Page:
North Carolina Approves $400M in Florence Recovery Funds
North Carolina legislators approved spending $400 million to quickly help people and communities reeling from flooding left by Hurricane Florence and setting aside another $450 million for upcoming needs.
The emergency spending, approved by lawmakers on Oct. 15 and signed by Governor Roy Cooper just days, later came nearly a month after Florence slammed into the state and will help farmers and fishermen who suffered economic losses, keep college students in school despite storm-related setbacks, and repair damaged school buildings.
Most of the money will come from the state’s emergency reserves. The state has about $2 billion in rainy-day funds, and this year’s state budget left $560 million unspent.
“There’ll be no tax increases and no interruptions or disruptions from a budgetary perspective of any of our existing important programs,” said Rep. Nelson Dollar, a Raleigh-area Republican who heads the House budget-writing committee.
The Florence relief spending legislators have promised so far represents about a half of the $1.5 billion Gov. Roy Cooper’s office estimated will be needed over a five-year recovery.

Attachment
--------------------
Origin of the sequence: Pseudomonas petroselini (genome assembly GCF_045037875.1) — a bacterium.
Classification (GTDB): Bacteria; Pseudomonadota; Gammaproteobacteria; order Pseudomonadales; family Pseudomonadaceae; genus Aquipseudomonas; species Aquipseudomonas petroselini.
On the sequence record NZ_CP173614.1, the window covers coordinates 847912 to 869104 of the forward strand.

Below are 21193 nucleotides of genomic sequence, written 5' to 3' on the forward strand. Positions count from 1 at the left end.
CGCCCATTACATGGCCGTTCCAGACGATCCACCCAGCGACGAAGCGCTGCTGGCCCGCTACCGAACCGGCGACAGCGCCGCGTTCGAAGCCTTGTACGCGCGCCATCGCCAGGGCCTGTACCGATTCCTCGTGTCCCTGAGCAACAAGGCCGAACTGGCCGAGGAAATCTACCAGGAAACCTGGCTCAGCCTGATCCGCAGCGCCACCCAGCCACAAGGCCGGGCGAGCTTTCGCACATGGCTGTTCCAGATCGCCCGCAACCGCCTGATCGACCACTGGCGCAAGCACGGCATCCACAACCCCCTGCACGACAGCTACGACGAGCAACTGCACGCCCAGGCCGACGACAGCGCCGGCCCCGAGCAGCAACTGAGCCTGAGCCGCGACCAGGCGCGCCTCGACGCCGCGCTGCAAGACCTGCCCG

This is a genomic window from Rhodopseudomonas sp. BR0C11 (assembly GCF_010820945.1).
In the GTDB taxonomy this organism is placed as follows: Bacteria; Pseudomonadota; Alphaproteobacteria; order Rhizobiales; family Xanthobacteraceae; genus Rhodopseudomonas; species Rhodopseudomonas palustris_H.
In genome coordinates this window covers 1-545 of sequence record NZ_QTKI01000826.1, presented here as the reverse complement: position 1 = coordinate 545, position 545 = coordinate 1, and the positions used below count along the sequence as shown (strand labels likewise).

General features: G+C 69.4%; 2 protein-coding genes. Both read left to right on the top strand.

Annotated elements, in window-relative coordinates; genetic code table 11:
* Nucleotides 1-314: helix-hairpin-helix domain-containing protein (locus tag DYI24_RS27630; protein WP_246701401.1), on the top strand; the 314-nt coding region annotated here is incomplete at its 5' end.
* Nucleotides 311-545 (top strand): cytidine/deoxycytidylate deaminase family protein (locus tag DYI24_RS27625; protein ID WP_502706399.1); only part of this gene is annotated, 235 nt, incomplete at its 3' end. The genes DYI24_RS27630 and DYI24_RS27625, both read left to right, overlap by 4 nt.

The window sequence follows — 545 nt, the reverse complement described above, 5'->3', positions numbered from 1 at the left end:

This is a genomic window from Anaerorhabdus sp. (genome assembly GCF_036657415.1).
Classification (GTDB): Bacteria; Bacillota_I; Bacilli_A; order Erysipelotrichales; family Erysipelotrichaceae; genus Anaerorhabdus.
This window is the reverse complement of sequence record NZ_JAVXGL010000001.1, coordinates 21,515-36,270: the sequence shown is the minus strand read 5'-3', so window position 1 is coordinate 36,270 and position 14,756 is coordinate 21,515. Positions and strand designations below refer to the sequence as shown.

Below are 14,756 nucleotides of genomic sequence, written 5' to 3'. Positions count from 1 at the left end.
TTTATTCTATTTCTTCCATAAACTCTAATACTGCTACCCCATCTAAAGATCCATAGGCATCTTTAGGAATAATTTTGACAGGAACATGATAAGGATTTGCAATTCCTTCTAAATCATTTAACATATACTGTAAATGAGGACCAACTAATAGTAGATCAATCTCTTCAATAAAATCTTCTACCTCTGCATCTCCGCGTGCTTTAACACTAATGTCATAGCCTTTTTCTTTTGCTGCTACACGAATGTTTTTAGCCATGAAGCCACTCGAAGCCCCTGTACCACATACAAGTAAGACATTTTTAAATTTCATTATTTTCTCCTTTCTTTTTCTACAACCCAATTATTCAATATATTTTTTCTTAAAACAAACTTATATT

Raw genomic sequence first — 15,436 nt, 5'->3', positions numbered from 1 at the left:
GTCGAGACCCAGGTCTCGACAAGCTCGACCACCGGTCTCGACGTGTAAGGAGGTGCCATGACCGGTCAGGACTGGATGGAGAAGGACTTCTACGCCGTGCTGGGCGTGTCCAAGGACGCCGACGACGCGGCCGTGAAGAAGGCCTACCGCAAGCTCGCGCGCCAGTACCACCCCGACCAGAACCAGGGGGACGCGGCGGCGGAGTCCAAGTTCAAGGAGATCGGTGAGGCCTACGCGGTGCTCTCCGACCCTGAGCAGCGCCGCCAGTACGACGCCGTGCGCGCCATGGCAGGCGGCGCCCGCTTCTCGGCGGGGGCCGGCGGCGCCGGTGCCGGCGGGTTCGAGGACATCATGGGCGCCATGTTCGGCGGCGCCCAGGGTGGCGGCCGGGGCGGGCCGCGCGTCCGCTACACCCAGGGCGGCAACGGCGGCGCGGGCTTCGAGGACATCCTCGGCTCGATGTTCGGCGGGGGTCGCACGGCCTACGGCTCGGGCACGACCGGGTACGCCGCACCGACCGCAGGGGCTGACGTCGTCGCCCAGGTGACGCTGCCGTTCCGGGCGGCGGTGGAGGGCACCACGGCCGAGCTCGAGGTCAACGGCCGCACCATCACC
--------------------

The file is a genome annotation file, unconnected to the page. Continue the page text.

More than 30 inches (76 centimeters) of rain from Florence fell in some parts of the state, and along with the storm surge, caused widespread flooding that damaged tens of thousands of homes and other buildings. Authorities have confirmed 40 storm-related deaths. The damage is estimated to reach billions of dollars, including at least $1.1 billion in crop and livestock losses.
The package includes $95 million for repairing and upgrading public school, university and community college property damaged during Florence. About $7 million will help college and university students remain enrolled despite sudden, storm-related expenses.
Farmers needing to buy hay, repair roads and otherwise rebuild agricultural operations will be in line to share $50 million. Homeowners making repairs, needing mortgage help or accepting buyouts to move out of flood plains can split $23 million. Another $3.5 million goes to a program that helps low-income households that lost food because of flooding or electricity outages.
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